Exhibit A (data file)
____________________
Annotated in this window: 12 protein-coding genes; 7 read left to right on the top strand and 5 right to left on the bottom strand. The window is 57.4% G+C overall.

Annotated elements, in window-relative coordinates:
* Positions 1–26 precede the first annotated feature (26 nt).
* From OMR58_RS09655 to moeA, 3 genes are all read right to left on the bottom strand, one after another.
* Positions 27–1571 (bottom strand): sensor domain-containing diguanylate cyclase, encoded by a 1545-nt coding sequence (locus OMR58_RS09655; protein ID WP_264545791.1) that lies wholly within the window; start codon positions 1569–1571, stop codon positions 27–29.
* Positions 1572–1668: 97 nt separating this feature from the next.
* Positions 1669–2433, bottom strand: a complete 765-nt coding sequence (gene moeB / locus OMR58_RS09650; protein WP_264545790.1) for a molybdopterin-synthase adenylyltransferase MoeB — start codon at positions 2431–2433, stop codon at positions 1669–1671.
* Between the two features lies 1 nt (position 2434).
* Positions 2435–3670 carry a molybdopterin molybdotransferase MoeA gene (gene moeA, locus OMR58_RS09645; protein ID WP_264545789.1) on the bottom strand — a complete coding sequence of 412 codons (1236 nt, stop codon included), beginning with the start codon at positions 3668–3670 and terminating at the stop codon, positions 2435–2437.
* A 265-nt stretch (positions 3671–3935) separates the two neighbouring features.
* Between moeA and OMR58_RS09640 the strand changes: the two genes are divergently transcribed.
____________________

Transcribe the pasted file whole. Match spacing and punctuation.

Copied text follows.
Annotated in this window: 12 protein-coding genes; 7 read left to right on the top strand and 5 right to left on the bottom strand. The window is 57.4% G+C overall.

Annotated elements, in window-relative coordinates:
* Positions 1–26 precede the first annotated feature (26 nt).
* From OMR58_RS09655 to moeA, 3 genes are all read right to left on the bottom strand, one after another.
* Positions 27–1571 (bottom strand): sensor domain-containing diguanylate cyclase, encoded by a 1545-nt coding sequence (locus OMR58_RS09655; protein ID WP_264545791.1) that lies wholly within the window; start codon positions 1569–1571, stop codon positions 27–29.
* Positions 1572–1668: 97 nt separating this feature from the next.
* Positions 1669–2433, bottom strand: a complete 765-nt coding sequence (gene moeB / locus OMR58_RS09650; protein WP_264545790.1) for a molybdopterin-synthase adenylyltransferase MoeB — start codon at positions 2431–2433, stop codon at positions 1669–1671.
* Between the two features lies 1 nt (position 2434).
* Positions 2435–3670 carry a molybdopterin molybdotransferase MoeA gene (gene moeA, locus OMR58_RS09645; protein ID WP_264545789.1) on the bottom strand — a complete coding sequence of 412 codons (1236 nt, stop codon included), beginning with the start codon at positions 3668–3670 and terminating at the stop codon, positions 2435–2437.
* A 265-nt stretch (positions 3671–3935) separates the two neighbouring features.
* Between moeA and OMR58_RS09640 the strand changes: the two genes are divergently transcribed.